Diabetes Feet: About the Diabetic Foot Pain
On top of worries about medication, blood sugar regulation, cardiovascular damage, kidney damage, and eye damage, there’s also a significant risk of foot injuries.
Knowing which common diabetic foot injuries to watch out for — and a few tips for diabetic foot care to prevent those injuries — can help you catch potential problems early and stay on top of any complications.
Foot Injuries and Diabetes
The most critical link between diabetes and painful feet is peripheral neuropathy, or damage and inflammation in the nerves in the extremities. This damage and inflammation makes it difficult or even impossible for the nerves to signal sensations properly, including pain.
Researchers believe that high or uncontrolled blood sugar, one of the hallmarks of diabetes, is the driving cause behind neuropathy, as well as damage to the blood vessels that are meant to deliver nutrients and oxygen to the feet.
Foot injuries can be a major problem for people with diabetes, since this loss of sensation from neuropathy makes it difficult to notice warning signs of injury until the skin has become broken and infected, or severe internal damage has taken place.
Common Foot Issues for Individuals with Diabetes
Because of neuropathy and other factors linked to diabetes (e.g., obesity) many people with diabetes suffer from foot ailments. The following are some of the most common foot ailments that coincide with diabetes:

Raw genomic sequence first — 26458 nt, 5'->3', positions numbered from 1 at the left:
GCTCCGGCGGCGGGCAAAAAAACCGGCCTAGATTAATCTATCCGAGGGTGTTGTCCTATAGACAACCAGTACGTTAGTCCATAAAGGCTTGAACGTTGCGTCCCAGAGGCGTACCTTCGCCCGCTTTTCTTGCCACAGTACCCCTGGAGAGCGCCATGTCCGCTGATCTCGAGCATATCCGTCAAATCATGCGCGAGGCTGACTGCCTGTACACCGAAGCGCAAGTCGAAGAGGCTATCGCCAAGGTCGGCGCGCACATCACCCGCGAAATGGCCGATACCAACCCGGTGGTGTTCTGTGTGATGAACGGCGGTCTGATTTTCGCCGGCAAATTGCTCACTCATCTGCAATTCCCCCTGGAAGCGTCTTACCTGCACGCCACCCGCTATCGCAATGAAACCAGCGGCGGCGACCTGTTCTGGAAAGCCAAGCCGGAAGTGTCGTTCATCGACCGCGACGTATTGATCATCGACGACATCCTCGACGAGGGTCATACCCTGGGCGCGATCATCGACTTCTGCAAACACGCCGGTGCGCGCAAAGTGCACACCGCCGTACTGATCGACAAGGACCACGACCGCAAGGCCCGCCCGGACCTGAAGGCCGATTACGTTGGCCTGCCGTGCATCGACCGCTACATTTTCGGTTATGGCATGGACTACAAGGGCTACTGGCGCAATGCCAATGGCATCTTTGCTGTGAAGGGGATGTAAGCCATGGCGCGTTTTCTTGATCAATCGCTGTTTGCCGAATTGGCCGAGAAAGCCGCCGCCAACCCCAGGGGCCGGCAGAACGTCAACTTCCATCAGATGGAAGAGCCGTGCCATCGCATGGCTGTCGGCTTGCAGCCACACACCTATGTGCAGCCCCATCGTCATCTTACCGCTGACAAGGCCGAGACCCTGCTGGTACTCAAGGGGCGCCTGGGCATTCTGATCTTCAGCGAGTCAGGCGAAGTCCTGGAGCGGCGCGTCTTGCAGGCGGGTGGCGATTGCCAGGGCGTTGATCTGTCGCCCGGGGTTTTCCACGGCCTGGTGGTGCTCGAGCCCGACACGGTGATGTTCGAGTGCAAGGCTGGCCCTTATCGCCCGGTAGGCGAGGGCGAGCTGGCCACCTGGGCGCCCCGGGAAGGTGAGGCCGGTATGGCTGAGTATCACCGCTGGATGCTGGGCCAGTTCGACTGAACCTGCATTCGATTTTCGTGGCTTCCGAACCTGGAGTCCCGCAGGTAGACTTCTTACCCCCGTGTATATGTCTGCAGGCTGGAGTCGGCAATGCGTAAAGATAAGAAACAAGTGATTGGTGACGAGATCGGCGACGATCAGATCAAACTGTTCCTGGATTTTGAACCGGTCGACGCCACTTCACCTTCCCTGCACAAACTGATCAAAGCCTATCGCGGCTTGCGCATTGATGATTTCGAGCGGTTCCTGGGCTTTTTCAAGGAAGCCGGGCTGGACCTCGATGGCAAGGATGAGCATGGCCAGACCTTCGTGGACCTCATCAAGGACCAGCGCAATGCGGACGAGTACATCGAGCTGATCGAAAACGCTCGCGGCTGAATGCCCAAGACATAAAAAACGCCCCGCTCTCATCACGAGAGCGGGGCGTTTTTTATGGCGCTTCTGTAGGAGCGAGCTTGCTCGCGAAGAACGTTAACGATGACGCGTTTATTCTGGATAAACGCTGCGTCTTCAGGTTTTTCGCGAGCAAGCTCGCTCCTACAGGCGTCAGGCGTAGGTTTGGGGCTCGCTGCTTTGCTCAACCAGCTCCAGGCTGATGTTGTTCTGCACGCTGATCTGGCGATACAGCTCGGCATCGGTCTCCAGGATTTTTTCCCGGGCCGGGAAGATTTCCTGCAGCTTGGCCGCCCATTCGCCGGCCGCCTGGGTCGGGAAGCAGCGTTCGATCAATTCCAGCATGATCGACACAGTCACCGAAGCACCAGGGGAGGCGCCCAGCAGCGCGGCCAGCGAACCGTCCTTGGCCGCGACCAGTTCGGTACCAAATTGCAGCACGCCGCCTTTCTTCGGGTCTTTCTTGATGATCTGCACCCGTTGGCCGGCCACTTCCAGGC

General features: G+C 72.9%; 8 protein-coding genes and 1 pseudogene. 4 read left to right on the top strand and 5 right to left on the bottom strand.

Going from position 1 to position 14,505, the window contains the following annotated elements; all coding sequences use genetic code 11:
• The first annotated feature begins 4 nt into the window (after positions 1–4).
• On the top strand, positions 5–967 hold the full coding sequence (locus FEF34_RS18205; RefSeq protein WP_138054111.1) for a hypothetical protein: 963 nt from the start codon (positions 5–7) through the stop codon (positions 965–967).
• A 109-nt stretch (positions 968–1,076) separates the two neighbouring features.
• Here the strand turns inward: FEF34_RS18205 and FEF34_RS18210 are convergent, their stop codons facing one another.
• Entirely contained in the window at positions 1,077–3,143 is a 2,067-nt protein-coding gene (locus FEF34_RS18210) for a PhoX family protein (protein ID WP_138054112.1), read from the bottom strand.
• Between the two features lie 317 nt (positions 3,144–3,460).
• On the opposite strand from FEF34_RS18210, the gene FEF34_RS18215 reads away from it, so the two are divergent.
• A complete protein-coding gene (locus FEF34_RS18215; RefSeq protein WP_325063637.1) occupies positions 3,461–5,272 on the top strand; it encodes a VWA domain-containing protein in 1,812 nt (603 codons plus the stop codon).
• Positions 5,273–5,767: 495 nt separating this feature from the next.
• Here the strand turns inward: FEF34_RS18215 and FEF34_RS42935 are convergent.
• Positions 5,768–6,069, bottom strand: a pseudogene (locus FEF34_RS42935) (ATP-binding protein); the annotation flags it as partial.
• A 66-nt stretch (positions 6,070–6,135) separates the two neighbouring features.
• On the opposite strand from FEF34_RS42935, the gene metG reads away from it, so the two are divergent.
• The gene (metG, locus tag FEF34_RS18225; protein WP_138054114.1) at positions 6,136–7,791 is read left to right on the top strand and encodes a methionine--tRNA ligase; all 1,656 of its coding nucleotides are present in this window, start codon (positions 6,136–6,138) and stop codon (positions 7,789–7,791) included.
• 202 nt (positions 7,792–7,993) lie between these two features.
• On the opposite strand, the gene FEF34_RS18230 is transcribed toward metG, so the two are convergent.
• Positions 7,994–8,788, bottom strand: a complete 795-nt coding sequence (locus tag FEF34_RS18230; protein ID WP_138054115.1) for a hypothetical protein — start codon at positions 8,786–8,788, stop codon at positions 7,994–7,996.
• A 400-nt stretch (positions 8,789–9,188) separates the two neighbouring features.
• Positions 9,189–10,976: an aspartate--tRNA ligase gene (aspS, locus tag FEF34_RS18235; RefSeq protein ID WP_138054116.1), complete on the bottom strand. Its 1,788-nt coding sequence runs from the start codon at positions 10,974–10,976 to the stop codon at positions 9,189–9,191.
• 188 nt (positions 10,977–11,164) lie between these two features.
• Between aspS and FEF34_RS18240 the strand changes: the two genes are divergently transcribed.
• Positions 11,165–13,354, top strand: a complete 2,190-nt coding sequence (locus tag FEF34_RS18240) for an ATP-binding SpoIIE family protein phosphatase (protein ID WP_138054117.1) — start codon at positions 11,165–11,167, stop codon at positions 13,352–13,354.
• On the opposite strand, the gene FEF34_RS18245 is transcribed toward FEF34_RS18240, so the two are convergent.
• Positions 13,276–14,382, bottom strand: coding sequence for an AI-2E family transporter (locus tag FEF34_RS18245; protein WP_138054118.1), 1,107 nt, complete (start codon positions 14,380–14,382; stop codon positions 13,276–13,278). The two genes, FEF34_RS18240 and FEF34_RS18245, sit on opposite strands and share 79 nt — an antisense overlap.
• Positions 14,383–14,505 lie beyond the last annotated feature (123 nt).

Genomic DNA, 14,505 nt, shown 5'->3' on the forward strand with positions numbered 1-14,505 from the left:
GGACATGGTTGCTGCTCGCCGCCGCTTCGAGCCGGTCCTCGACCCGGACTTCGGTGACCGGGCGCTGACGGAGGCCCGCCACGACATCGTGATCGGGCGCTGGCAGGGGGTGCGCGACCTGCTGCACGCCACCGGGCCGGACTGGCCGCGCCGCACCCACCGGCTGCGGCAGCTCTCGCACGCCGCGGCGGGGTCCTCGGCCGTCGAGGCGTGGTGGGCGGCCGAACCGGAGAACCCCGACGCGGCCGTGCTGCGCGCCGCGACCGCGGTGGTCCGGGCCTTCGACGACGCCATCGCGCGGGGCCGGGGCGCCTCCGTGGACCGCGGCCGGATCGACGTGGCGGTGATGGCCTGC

Dry, Cracking Skin
Uncontrolled blood sugar and nerve damage can lead to changes in the skin on the feet, making them very dry. The skin may crack and peel due to damage in nerves that control the moisture and oil content. You can help avoid this problem by applying unscented moisturizer after bathing to seal in moisture and avoid the drying and cracking of the feet.
The nerve damage from neuropathy can cause the feet and toes to become shaped differently, even the toes. These changes in shape can cause standard shoes to rub and injure the toes and sides of the feet over time. Help address foot deformity by wearing special shoes created just for diabetic feet. Never force your feet into a regular pair of shoes if you notice changes in how your shoes fit.
Calluses on pressure points beneath the foot build up faster and occur more often for people who suffer from diabetes. If calluses are not trimmed and taken care of properly, the skin can thicken and turn into an ulcer or open sore. A health care provider should remove a diabetics callus to avoid infection and ulcers. At home, to slow the growth of calluses, you can use a pumice stone every day. Be sure to apply lotion or petroleum jelly right after use of a pumice stone to lock in moisture and avoid dry and cracked skin.
Ulcers are one of the most serious foot problems people with diabetes face. These open sores usually occur on the bottom of the big toe or the ball of the foot where rubbing and pressure occur while walking. Some ill fitting shoes can cause ulcers on the sides of the feet as well. No matter the location of the ulcer, it’s important to take it seriously. While the ulcer may not hurt, it can become infected and ultimately lead to the loss of a limb. Check all areas of your feet for ulcers daily.
If you do notice an ulcer, stay off the affected foot and talk to your doctor. Pressure and use will force the infection deeper into the foot and it can infect the bone. Special footwear may be prescribed to you to protect the ulcer until it heals. Even after the infection has subsided and healed, the footwear should be worn to avoid the breakdown of the scar tissue and the return of the ulcer.